Reasons Faculty Teach, or Do Not Teach, Service-Learning Courses in a Pandemic: The Role of Faculty Investment and Clues for the Future of Service-Learning
Digital Object Identifier
Objectives: Current issues impact the number and type of service-learning courses (SLCs) offered across universities. Our research aims to address the barriers and offer solutions to implementing SLCs.
Methods: Instructors (n = 117) in the California State University system, the largest in the United States, who taught SLCs in fall 2019 and spring 2020 were contacted to understand why they chose to continue, or discontinue, teaching SLCs in Fall 2020.
Results: The majority of participants continued to teach an SLC. Those who had more experience teaching SLCs were more likely to continue. Additionally, female participants trended toward being more likely to consider the use of service-learning as a high-impact practice as more important in their decision to continue teaching an SLC compared to male participants. Additional results and further implications are addressed.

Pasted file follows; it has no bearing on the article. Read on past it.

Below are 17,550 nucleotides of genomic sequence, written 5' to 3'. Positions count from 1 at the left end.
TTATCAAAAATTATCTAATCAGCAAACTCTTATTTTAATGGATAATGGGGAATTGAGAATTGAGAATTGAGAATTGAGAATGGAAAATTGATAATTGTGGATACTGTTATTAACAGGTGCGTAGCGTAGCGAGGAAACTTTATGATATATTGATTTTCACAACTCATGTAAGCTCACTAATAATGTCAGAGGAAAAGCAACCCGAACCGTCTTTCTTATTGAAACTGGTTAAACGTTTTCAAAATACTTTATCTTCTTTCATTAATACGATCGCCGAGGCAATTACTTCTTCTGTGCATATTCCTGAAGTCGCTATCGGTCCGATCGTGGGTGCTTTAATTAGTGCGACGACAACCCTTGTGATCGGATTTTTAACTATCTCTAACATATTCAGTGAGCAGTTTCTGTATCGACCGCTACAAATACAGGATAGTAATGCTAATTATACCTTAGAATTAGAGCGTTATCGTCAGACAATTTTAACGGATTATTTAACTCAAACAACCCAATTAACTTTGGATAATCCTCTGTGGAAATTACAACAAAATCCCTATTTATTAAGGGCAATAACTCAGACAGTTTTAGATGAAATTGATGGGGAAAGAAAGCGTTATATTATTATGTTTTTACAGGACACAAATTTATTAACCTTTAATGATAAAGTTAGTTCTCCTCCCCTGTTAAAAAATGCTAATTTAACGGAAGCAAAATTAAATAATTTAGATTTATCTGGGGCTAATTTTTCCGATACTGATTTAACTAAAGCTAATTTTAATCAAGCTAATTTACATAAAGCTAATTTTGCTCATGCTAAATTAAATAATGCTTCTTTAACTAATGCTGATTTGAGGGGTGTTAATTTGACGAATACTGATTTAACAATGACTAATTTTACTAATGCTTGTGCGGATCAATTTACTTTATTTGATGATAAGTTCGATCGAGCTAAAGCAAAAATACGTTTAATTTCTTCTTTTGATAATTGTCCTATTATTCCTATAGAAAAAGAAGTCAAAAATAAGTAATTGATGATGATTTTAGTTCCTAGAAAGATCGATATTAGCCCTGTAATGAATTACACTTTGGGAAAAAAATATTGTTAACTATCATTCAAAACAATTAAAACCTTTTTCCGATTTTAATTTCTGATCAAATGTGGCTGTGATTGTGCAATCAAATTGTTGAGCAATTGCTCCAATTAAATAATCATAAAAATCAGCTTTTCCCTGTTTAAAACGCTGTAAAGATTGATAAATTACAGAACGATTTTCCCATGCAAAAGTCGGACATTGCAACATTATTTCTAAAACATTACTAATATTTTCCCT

Conclusions: While there are significant barriers to teaching SLCs in a remote environment, there are viable solutions.
Garvin, M. C.,
Acosta Lewis, E.
Reasons Faculty Teach, or Do Not Teach, Service-Learning Courses in a Pandemic: The Role of Faculty Investment and Clues for the Future of Service-Learning.
Higher Learning Research Communications, 12.